11 April 2013

Some Carvings by Grinling Gibbons and Tilman Riemenschneider

Once, not that long ago, when i was old enough to have known better, my singing teacher was attempting to illustrate a point by referring to the voices of great singers of the past.

"When Jussi Bjorling sang, he..." began my teacher.

"Who?" I said.

He paused, and had a confused expression on his face.  "What did you say?" he asked, perplexed.

He could not believe that I had never heard of Jussi Bjorling before.  He immediately interrupted the lesson, went to his cd collection, and began playing for me many of Bjorling's songs for me, apparently to help me get over the grave defect of not know who Jussi Bjorling was.  My reaction upon hearing his golden tone was pure pleasure, and as I listened my thoughts moved from "So that's Jussi Bjorling," to "Why haven't I heard of this man before?"

It seems strange that an artist like Bjorling could reach the absolute pinnacle of his art form, and yet be largely forgotten and his name unknown to most save for a few aficionados and students of the art.  But it happens, and not merely in the field of music, but in all the arts as well,

I was reminded of this point recently when I picked up a book by David Esterley called The Lost Carving.  The book details how a particular carving by English master carver Grinling Gibbons was lost in a fire at Hampton Court, and Esterley was selected as the man to replace it.  My reaction to first hearing the name of Gibbons was exactly the same as when I heard the name of Bjorling: Who?  But, once I began to look into the work of Gibbons, I asked myself the question: Why have I never heard of this man before?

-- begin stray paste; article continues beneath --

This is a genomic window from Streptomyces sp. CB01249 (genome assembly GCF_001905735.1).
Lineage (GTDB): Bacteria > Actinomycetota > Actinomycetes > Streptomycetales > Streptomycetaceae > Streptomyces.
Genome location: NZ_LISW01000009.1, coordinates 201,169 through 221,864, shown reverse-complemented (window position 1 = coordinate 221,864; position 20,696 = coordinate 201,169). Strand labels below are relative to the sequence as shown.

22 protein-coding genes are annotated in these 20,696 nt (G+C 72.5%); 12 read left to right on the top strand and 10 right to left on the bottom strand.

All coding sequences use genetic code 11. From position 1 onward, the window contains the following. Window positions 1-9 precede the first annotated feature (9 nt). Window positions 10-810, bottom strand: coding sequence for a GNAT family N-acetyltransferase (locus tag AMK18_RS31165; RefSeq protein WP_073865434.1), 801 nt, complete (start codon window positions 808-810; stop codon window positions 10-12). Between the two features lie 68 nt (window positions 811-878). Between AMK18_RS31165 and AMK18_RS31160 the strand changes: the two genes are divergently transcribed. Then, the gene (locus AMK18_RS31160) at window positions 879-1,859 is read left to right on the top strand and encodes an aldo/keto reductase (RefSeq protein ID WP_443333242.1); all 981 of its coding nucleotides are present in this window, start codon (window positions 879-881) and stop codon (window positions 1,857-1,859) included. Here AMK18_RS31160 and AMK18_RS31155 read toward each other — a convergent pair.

If, as is often said, artists live on in their works, then this is Grinling Gibbons.

This was one of his early carvings.  According to Esterley, Gibbons had hoped to get some commissions and patronage by using this piece as a demonstration of his skill.   Unfortunately, he was carving just after the English Civil War and Interregnum, and this sort of work was too Catholic for the time.  He dropped this style, and began carving virtuoso architectural ornaments. Like this.

And this.

And this, the choir stalls of St Paul's Cathedral, London.

The man was not merely an absolute master of the craft, he pushed his craft into new territory and directions, pushing his wood (limewood) and his tools to their limits.  And yet, I had never heard his name,  and I suspect few outside a limited circle have.

It is unfair, I suppose, that this is the fate of most woodcarvers.  They are among the most obscure of artists.  I could easily name dozens of composers and painters across the centuries.  I could name almost as many sculptors in bronze and stone, from Phidias,  Agesander, Athenodoros and Polydorus to Bernini, Michelangelo, to Rodin and even a few purveyors of the hideous modern and postmodern.  But I know of very few names of carvers in wood.  The only other master carver of the past whose name comes to mind is Tilman Riemenschneider, and I had the same reaction to his work as I did to Gibbons:  Why have I never hear of this man before?

Here's some Riemenschneider, just for reference.

His work, like that of Gibbons, display an absolute mastery of his craft, his tools, his medium.  So I again ask the question:  Why are their names not common?  Why did it take so long before I ever heard of these men?  Have you heard of these men before?

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